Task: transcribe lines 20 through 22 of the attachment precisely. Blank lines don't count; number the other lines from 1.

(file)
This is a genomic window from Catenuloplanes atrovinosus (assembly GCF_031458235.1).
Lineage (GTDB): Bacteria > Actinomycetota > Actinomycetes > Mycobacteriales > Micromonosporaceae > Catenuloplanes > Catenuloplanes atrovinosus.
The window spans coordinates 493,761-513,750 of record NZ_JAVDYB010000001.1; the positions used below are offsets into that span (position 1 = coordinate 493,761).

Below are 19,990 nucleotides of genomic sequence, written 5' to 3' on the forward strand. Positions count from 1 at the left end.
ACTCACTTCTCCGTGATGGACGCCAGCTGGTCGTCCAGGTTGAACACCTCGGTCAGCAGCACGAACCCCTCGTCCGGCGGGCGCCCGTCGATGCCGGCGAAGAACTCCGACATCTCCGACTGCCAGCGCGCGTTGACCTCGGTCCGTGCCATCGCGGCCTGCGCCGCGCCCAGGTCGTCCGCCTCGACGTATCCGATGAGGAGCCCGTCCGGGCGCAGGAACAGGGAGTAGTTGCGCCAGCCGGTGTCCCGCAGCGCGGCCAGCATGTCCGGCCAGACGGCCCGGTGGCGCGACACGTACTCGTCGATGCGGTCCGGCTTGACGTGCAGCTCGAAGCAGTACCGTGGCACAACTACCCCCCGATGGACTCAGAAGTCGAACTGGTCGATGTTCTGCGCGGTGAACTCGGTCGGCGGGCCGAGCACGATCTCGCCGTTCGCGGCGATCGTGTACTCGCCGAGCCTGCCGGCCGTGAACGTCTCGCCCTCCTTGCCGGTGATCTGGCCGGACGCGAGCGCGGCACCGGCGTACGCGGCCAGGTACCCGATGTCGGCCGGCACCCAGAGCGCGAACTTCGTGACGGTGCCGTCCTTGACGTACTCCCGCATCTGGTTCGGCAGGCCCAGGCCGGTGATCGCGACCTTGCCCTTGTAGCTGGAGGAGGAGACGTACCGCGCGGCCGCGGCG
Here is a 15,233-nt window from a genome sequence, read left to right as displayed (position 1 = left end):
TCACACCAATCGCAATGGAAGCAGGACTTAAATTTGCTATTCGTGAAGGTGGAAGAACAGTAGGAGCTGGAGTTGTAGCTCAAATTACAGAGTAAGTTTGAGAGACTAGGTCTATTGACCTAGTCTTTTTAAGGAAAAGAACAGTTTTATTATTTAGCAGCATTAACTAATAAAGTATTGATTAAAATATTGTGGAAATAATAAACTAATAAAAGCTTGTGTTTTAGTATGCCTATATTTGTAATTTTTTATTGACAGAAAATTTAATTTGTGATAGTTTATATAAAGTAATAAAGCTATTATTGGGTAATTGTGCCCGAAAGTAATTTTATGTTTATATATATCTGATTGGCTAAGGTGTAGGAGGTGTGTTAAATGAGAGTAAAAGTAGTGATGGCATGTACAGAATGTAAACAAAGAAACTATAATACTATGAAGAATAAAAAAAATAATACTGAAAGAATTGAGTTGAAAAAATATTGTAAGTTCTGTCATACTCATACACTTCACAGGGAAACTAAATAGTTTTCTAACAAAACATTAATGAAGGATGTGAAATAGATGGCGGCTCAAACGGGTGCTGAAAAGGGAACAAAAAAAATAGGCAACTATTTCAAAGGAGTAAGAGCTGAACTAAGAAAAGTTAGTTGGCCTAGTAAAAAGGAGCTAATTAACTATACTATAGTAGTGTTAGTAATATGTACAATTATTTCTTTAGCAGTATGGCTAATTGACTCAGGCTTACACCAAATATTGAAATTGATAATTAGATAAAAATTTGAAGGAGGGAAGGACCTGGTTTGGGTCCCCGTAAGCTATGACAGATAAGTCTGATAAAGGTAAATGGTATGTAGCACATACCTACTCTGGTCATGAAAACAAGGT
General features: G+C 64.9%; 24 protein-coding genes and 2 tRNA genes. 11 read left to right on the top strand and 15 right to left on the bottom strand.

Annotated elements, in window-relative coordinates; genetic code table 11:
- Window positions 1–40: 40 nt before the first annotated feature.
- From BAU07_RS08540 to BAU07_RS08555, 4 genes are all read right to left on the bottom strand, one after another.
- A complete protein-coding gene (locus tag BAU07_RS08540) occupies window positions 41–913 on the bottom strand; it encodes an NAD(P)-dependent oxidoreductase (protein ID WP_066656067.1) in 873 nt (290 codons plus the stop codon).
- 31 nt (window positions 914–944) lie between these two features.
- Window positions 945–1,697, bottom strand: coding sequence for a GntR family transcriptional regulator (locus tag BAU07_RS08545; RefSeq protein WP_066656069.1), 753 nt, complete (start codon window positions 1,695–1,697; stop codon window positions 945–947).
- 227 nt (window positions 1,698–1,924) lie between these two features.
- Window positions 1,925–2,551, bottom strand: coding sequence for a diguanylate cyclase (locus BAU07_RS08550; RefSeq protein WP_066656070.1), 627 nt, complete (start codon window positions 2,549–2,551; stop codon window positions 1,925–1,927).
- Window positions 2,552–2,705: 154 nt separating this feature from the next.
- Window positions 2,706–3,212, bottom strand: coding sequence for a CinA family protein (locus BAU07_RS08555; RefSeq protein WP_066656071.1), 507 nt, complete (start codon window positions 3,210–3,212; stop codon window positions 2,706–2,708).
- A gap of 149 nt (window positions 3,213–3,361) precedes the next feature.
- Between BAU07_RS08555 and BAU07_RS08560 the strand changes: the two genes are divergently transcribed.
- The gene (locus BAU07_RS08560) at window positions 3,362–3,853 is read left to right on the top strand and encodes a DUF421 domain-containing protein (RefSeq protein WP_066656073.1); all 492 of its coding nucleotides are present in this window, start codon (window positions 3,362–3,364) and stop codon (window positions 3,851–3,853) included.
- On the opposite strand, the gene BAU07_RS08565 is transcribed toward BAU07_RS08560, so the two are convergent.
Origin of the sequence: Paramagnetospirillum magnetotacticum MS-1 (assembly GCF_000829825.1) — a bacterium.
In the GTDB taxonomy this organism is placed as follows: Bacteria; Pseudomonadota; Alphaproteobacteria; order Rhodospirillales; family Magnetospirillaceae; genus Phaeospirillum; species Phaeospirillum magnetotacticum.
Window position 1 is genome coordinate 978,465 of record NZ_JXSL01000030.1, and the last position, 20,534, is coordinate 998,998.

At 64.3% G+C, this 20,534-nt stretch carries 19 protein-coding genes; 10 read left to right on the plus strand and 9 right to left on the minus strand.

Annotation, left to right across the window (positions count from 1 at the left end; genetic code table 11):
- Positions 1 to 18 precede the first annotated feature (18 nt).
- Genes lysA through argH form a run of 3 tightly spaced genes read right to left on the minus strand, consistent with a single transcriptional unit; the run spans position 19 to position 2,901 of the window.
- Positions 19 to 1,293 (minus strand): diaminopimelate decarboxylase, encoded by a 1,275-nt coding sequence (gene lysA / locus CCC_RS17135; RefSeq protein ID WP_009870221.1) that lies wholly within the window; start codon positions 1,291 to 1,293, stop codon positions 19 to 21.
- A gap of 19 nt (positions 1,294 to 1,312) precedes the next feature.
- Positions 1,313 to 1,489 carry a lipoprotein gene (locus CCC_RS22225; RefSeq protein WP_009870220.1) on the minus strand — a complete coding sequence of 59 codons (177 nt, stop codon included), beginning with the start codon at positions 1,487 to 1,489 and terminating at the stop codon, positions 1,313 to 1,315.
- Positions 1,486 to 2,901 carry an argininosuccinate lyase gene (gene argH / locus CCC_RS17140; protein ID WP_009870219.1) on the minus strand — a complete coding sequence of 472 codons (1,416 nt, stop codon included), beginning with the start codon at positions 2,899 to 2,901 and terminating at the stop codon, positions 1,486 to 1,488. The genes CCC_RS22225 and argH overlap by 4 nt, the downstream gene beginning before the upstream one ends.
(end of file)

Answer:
- Between BAU07_RS08555 and BAU07_RS08560 the strand changes: the two genes are divergently transcribed.
- The gene (locus BAU07_RS08560) at window positions 3,362–3,853 is read left to right on the top strand and encodes a DUF421 domain-containing protein (RefSeq protein WP_066656073.1); all 492 of its coding nucleotides are present in this window, start codon (window positions 3,362–3,364) and stop codon (window positions 3,851–3,853) included.
- On the opposite strand, the gene BAU07_RS08565 is transcribed toward BAU07_RS08560, so the two are convergent.